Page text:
The Process of Preparing to Preach

As many of you know, I graduated from Baptist Bible College in Springfield, MO: a school historically known for producing good preachers. The class that almost every man at BBC inevitably goes through is the class called “Homiletics” which is an overly complicated way to say, “How to preach.” I took this class my junior year, and loved it. I’m still grateful for the things I learned from my experience in Bible college. I developed the talent of preparing and delivering messages. Some people get a little weirded-out by statements like “talent” when it comes to preaching. Some would suggest that the preacher should make little to no preparation before preaching and just speak “as the Lord lays on his heart.” For one, that doesn’t fit in very well with 2 Tim. 2:15. Secondly, there is a legitimate skill in preparing and delivering messages. I’ve by no means “arrived” when it comes to my preaching. Which is the reason for this post: I want to constantly learn how to be better at fulfilling my calling.

One of the greatest things I’ve learned since my time in Homiletics 311, is that the process of preparing a message is unpredictable. I’ve had messages that seem to have been sent straight from Heaven riding on a lightning bolt directly into my heart. They are powerful, exciting, and seemed to have struck me out of nowhere. Often, these kind come when I’m least expecting it: disciplining my kids, driving in traffic, even sleeping. Other messages are less intense, but seem to “flow.” I sit down at my desk, pray, open my bible, and the words and thoughts and passages just keep coming. And then there are the messages that are more like panning in a creek for gold: long, backbreaking, tiresome, and slow-going. But eventually you find a few nuggets that have some weight to them.

Earlier in my ministry, I confused the later of the three for the thought that “God didn’t really speak to me this week.” I’ve learned since that some of the most life-impacting messages I’ve delivered required more out of me to get them presentable to my church. Sometimes God strikes me with a message and I know it was from Him. Other times the process is smooth and productive. And yet there are times that it consumes me, requires more blood, sweat, and tears than others. In any of the above, God is at work in the process. If every message I preached was hand-delivered from Heaven, I would take it for granted and the miraculous would become mundane. If every message just flowed out of me, I might begin to think  that I was inspired,  and rely less on God’s direction. If I had to mine every message with long, back-breaking effort, it could become unbearable, and lonely as if God was not with me in the process at all.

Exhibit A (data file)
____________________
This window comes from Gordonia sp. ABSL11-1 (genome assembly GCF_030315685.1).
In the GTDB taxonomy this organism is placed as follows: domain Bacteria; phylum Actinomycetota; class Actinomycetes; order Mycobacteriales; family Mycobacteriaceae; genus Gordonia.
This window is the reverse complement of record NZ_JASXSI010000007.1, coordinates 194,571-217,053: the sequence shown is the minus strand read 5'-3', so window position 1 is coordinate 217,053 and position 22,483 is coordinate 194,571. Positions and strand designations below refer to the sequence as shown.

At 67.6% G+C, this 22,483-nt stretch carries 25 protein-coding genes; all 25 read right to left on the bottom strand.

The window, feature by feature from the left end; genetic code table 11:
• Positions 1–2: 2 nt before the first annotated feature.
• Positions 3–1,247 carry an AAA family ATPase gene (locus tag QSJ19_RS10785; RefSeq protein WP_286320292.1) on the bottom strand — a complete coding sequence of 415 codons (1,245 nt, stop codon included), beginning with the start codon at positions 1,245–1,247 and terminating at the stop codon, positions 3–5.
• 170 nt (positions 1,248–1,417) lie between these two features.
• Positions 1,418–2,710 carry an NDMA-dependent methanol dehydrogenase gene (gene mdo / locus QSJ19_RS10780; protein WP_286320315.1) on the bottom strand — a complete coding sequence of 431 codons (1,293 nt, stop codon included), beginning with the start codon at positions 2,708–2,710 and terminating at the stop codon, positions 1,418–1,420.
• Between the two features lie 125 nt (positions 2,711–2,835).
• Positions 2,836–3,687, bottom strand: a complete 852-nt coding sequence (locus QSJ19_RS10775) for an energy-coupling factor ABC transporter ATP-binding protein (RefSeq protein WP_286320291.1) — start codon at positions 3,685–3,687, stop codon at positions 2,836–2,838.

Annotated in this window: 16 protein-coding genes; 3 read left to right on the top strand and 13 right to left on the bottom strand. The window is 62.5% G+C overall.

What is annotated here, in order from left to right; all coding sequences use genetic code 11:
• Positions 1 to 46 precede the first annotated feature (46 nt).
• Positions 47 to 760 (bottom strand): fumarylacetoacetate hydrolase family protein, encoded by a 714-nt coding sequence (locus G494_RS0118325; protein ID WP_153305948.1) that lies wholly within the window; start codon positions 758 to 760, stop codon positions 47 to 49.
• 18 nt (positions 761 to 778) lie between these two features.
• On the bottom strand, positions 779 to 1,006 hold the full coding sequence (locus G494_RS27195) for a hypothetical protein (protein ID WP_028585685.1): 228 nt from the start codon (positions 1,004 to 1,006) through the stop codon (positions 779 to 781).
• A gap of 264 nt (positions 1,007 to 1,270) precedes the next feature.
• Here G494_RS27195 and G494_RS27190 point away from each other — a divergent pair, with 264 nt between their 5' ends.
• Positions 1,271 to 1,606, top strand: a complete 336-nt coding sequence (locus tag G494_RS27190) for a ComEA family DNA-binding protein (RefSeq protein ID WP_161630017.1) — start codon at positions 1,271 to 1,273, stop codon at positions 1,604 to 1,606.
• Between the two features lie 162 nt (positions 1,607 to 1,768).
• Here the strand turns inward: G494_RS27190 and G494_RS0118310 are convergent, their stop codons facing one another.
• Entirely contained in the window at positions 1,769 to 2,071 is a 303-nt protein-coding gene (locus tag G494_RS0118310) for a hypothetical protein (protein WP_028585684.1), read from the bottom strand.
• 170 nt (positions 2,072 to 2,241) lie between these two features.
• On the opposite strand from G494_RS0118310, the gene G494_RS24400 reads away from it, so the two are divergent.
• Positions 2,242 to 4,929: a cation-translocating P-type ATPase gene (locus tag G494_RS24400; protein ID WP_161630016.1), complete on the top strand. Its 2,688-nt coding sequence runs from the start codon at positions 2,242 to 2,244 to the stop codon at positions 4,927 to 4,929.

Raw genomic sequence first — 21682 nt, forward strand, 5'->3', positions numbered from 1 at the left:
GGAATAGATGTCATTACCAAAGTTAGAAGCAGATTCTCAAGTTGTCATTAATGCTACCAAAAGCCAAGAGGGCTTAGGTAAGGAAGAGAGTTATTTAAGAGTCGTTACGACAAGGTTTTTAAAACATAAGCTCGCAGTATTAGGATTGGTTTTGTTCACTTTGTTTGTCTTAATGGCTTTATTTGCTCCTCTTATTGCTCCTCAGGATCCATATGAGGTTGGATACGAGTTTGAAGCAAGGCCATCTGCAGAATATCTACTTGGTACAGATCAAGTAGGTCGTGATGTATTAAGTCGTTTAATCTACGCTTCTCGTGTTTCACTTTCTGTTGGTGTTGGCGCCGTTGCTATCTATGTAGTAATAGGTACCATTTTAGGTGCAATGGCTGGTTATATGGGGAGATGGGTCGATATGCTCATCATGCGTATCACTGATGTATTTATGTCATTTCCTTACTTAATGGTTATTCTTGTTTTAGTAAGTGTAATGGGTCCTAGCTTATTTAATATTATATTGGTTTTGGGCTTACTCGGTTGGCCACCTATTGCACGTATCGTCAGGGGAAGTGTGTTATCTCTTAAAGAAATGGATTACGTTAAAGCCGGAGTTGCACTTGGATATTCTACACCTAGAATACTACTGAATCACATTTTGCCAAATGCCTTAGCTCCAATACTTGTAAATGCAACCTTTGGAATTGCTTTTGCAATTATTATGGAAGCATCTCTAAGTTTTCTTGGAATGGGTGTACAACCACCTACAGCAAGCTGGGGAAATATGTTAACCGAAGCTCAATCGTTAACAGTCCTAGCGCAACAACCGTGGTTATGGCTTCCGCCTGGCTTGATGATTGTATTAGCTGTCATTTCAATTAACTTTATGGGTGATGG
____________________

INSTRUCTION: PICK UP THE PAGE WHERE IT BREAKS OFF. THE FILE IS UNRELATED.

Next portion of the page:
If you’re preparing a message this week, feel free to share with us what God is teaching you through the process of preparing to preach.

If you’re the recipient of such messages, pray for your church leaders and God’s hand of favor on us as we go through the process of speaking His Word over you this week. We are humbled by your faithfulness.


The best and worst of ministry

If I were asked (and often am…), “What is the best/worst part of being in ministry?” the answer is simple. The best and worst part of being in ministry is the same thing: people.

   People are the best thing about ministry because I get to see people who are far from God awakened with life in Christ. I get to watch a new or stagnant Christ-follower make the tough choices that separate them from who they were and who they are in Christ. I get to see God work in unique and powerful ways. Hurt people learn to forgive, selfish people learn generosity, and the work of God moves on. People are easily the greatest, most rewarding thing, not just in ministry, but in life as a whole.

   But people are also the hardest part of ministry! People can be mean, unforgiving, hypocritical, arrogant, and beligerent. And that’s just from some people that claim to follow Jesus! I’ve seen people that we have poured our lives into betray us and hurt us. I’ve had people that I thouht were committed to the work God was doing at our church leave us for the new “cool” ministry down the road. A blow to any leader’s emotions. I’ve watched other church leaders run off on their spouse. And perhaps the most frustrating, watching someone attend every week, go through the motions, but never take hold of the life Christ is waiting for them to step into. They “have a form of godliness but deny the power thereof.” It’s like getting married and then going back to the way you lived before you met your spouse.

   But for every frustration, heartache, and let-down, the joy that comes from seeing a life genuinely changed is worth it. You can’t get into a fight without expecting to get dirty. Life and ministry are messy! But nothing worthwhile is ever easy. And people are worth it!